BEND, OREGON — Deschutes County’s newly formed Solid Waste Advisory Committee is looking at ways it could expand the county’s food waste collection program in hopes of extending the life of its landfill.
The move would put one of the country’s fastest growing localities on a long list of places that offer both residential and commercial food waste disposal services. It could also force the county to build a brand new solid waste facility in a remote area where no one would object to the smell.
Deschutes County’s population grew from an estimated 180,675 residents in July 2016 to 186,675 in July 2017 according to the U.S. Census Bureau. This 3.4 percent year-to-year increase made the Central Oregon county the nation’s fourth fastest growing locality – a status the county could hold well into the future as its population is projected to reach 190,000 by 2020, 210,000 by 2025, and 230,000 by 2030.
The county’s rapid growth rate along with its status as a popular tourist destination capable of attracting 100,000 visitors each month have brought the county-owned Knott Landfill close to capacity. The southeast Bend solid waste facility has seen an 11 percent increase in its solid waste disposal operations each year since 2015 and will likely close by 2029.
These predictions prompted the Deschutes County Board of Commissioners to create a 12-member solid waste advisory committee that hopes to find ways it could increase the county’s solid waste recovery rate from 33 percent to 45 percent over the next seven years.
The group recently identified two strategies city staff called “low-hanging fruit” – expanding the county’s food waste collection service and separating its construction and demolition waste from the main solid waste stream – that could help the county reach this goal.
Low hanging fruit
Nearly 22 percent of the municipal solid waste sent to landfills and incinerators across the Unites States each year is food scraps that could be composted and used in gardens or to enrich the soil according to a recent study conducted by the Massachusetts Institute of Technology.
That’s why it’s no surprise 46 of the 110 mid-sized localities – places with a population between 100,000 and 1 million – the study’s researchers surveyed had some type of a food waste recycling program in place.
“This doesn’t have to be a specialty boutique program,” said Lily Baum Pollans, a researcher with the study who now works as an assistant professor of urban policy and planning at Hunter College. “The places deploying food-scrap recycling programs are located throughout the country, not just in well-off coastal areas with popular environmental movements.”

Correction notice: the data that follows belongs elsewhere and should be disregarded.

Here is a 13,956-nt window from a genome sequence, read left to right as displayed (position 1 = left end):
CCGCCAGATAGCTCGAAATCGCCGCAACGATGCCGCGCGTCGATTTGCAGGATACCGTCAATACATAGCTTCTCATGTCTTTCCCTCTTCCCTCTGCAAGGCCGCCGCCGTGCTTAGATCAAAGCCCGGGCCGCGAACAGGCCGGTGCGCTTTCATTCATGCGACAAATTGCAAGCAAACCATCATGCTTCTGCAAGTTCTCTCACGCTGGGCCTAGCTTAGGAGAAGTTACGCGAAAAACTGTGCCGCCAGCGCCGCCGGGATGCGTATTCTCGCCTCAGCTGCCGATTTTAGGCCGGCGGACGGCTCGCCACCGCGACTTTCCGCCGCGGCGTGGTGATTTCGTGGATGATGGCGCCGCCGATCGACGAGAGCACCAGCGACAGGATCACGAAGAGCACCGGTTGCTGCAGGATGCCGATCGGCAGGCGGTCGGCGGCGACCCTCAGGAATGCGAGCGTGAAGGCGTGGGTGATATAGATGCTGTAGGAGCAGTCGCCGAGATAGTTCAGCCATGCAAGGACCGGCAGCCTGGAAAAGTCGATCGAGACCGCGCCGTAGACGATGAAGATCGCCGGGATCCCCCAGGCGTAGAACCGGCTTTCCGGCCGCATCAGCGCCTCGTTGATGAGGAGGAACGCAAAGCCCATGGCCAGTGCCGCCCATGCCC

The study’s researchers found the number of localities implementing a food scrap recycling program had doubled between 2010 and the study’s publication date in 2017. The net effect of these programs had doubled a well, according to a study conducted by the Environmental Protection Agency that found the amount of food waste successfully recycled in the United States – and thus diverted from the country’s landfills – increased from 2.7 percent in 2010 to 5.1 percent in 2017.
Benefits and challenges
Franchised haulers in Deschutes County currently offer food waste recycling in an optional yard waste recycling bin. Staff believe that Deschutes County could benefit from a stronger food waste recycling program. SCity staff estimate 42,701 tons of food scraps entered the county’s solid waste stream in 2016. Only 818 tons of this waste – less than 2 percent – was diverted the county’s compost pile where it could be recycled.
Fixing this problem alone could raise the county’s overall recovery rate by four to five percentage points according to a presentation by Doug Drenner, a consultant with the solid waste management design firm JRMA, gave during the solid waste advisory committee’s April meeting.
But there are some challenges as well.
First of all, Drenner said, the county’s compost pile – which handled nearly 27,000 tons of yard waste in 2016 – is not certified to non-vegetative food waste items like meat and dairy products. This means the county would either have to place more stringent controls on its compost pile to prevent any possible impacts the expanded program could have on human health or make sure its residents knew what was permitted and what was not permitted.
The other obstacle to an expanded food waste program touches on the very reason why it’s needed. According to the meeting’s minutes, there’s been a significant amount of new residential development surrounding the Knott Landfill and the county’s existing compost pile.
“There have been odor complaints,” the minutes read, acknowledging the fact the county may need to build a new compost pile, or haul its food waste outside the area, if it wants to truly see the benefits from an expanded food waste recycling program.